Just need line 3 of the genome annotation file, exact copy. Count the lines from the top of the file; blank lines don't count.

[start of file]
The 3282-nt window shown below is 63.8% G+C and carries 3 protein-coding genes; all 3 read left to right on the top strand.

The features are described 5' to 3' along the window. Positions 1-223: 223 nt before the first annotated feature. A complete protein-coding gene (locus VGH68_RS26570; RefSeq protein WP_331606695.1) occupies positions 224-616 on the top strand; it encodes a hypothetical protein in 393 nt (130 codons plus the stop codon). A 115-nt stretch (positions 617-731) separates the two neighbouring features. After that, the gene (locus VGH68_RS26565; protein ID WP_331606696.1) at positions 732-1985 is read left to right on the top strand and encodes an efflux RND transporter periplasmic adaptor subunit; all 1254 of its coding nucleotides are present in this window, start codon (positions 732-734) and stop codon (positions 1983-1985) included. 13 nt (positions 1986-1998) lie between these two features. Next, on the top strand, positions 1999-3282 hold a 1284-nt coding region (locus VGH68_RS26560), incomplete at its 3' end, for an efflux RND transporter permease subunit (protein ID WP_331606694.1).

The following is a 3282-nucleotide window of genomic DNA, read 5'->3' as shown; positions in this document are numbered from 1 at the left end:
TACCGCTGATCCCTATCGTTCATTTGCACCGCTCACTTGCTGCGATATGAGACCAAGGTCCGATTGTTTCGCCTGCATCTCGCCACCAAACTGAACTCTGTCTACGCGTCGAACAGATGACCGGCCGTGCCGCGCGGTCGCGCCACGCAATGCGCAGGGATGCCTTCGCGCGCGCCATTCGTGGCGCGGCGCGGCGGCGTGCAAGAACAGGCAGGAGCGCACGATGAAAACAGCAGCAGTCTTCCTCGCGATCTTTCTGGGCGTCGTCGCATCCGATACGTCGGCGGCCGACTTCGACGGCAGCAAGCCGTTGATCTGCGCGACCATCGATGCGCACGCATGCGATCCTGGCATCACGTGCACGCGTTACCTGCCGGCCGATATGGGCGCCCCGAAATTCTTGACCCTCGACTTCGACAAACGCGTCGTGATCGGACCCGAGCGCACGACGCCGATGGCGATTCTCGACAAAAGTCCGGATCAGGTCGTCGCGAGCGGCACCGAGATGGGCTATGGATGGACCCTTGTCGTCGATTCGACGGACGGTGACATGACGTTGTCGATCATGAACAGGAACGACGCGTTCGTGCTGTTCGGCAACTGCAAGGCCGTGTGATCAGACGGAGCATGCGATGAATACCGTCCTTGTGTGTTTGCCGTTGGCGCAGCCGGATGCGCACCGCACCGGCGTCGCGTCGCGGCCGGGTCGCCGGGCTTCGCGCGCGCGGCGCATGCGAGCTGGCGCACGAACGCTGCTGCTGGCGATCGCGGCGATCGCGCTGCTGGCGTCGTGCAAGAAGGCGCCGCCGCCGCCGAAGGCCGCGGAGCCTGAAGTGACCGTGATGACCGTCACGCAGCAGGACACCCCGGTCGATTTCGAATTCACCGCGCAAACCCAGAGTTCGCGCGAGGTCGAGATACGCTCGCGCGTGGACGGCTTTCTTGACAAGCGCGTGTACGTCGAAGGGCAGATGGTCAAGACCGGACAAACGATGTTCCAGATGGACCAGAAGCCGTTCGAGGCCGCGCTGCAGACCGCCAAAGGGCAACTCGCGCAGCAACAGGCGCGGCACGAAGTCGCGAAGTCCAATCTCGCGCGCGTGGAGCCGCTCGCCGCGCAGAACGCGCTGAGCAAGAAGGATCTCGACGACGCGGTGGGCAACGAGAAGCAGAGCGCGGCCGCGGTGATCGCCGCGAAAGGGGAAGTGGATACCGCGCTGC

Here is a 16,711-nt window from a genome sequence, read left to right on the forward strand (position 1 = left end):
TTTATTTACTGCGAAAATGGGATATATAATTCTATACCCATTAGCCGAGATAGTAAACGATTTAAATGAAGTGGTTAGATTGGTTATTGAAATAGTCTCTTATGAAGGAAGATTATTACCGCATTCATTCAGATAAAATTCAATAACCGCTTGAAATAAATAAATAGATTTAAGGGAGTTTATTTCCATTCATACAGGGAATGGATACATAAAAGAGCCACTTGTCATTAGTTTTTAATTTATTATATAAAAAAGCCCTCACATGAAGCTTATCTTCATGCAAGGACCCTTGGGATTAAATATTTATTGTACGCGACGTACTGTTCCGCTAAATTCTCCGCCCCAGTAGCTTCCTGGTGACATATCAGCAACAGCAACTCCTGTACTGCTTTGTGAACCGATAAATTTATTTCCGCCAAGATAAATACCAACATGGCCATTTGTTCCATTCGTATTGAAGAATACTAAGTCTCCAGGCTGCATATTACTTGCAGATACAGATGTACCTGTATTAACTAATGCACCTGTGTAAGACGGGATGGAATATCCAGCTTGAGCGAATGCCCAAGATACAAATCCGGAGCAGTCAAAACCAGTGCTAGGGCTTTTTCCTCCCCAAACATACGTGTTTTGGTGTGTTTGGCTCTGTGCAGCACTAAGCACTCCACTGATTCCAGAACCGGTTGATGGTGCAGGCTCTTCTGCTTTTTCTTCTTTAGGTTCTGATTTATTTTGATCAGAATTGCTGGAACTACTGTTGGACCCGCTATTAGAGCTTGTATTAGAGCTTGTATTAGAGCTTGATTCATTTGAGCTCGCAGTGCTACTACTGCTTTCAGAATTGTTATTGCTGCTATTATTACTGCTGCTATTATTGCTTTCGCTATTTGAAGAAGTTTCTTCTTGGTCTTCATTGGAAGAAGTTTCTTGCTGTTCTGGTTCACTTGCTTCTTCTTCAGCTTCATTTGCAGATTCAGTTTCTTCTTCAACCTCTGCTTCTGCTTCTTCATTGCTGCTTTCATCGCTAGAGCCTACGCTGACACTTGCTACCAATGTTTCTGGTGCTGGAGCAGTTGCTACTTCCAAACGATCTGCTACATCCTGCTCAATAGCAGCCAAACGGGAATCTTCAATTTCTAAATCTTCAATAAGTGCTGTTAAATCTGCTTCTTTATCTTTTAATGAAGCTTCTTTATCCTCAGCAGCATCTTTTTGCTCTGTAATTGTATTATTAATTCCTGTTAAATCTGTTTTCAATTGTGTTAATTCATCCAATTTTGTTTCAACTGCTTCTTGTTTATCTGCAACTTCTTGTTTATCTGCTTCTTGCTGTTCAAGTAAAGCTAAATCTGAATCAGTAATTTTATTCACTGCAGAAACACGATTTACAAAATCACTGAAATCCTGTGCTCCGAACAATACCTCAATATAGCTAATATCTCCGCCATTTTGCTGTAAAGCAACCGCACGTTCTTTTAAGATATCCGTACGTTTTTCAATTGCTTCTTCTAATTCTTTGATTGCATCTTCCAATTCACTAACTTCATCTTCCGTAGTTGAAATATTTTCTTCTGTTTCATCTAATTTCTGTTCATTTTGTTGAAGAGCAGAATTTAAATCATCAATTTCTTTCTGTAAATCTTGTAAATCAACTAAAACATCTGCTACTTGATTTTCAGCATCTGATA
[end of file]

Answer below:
The following is a 3282-nucleotide window of genomic DNA, read 5'->3' as shown; positions in this document are numbered from 1 at the left end: